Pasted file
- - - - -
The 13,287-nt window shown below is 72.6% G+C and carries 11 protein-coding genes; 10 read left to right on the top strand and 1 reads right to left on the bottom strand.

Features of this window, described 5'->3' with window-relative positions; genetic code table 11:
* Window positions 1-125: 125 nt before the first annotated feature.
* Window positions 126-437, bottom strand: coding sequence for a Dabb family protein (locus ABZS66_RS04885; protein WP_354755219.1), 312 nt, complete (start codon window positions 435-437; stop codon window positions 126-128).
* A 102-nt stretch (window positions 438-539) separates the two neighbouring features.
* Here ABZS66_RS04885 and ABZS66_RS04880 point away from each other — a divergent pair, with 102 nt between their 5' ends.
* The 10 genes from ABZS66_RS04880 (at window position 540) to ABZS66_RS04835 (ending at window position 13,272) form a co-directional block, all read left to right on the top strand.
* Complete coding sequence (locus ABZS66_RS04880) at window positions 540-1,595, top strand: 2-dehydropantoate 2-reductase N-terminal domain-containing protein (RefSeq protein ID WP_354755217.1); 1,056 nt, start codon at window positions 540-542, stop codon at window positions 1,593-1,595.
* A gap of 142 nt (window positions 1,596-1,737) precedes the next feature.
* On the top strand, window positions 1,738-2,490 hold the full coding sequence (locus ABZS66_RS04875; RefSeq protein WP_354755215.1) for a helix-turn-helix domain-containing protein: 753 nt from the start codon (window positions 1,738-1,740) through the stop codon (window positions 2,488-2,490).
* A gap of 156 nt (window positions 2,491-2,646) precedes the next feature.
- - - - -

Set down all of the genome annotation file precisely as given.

The 13,287-nt window shown below is 72.6% G+C and carries 11 protein-coding genes; 10 read left to right on the top strand and 1 reads right to left on the bottom strand.

Features of this window, described 5'->3' with window-relative positions; genetic code table 11:
* Window positions 1-125: 125 nt before the first annotated feature.
* Window positions 126-437, bottom strand: coding sequence for a Dabb family protein (locus ABZS66_RS04885; protein WP_354755219.1), 312 nt, complete (start codon window positions 435-437; stop codon window positions 126-128).
* A 102-nt stretch (window positions 438-539) separates the two neighbouring features.
* Here ABZS66_RS04885 and ABZS66_RS04880 point away from each other — a divergent pair, with 102 nt between their 5' ends.
* The 10 genes from ABZS66_RS04880 (at window position 540) to ABZS66_RS04835 (ending at window position 13,272) form a co-directional block, all read left to right on the top strand.
* Complete coding sequence (locus ABZS66_RS04880) at window positions 540-1,595, top strand: 2-dehydropantoate 2-reductase N-terminal domain-containing protein (RefSeq protein ID WP_354755217.1); 1,056 nt, start codon at window positions 540-542, stop codon at window positions 1,593-1,595.
* A gap of 142 nt (window positions 1,596-1,737) precedes the next feature.
* On the top strand, window positions 1,738-2,490 hold the full coding sequence (locus ABZS66_RS04875; RefSeq protein WP_354755215.1) for a helix-turn-helix domain-containing protein: 753 nt from the start codon (window positions 1,738-1,740) through the stop codon (window positions 2,488-2,490).
* A gap of 156 nt (window positions 2,491-2,646) precedes the next feature.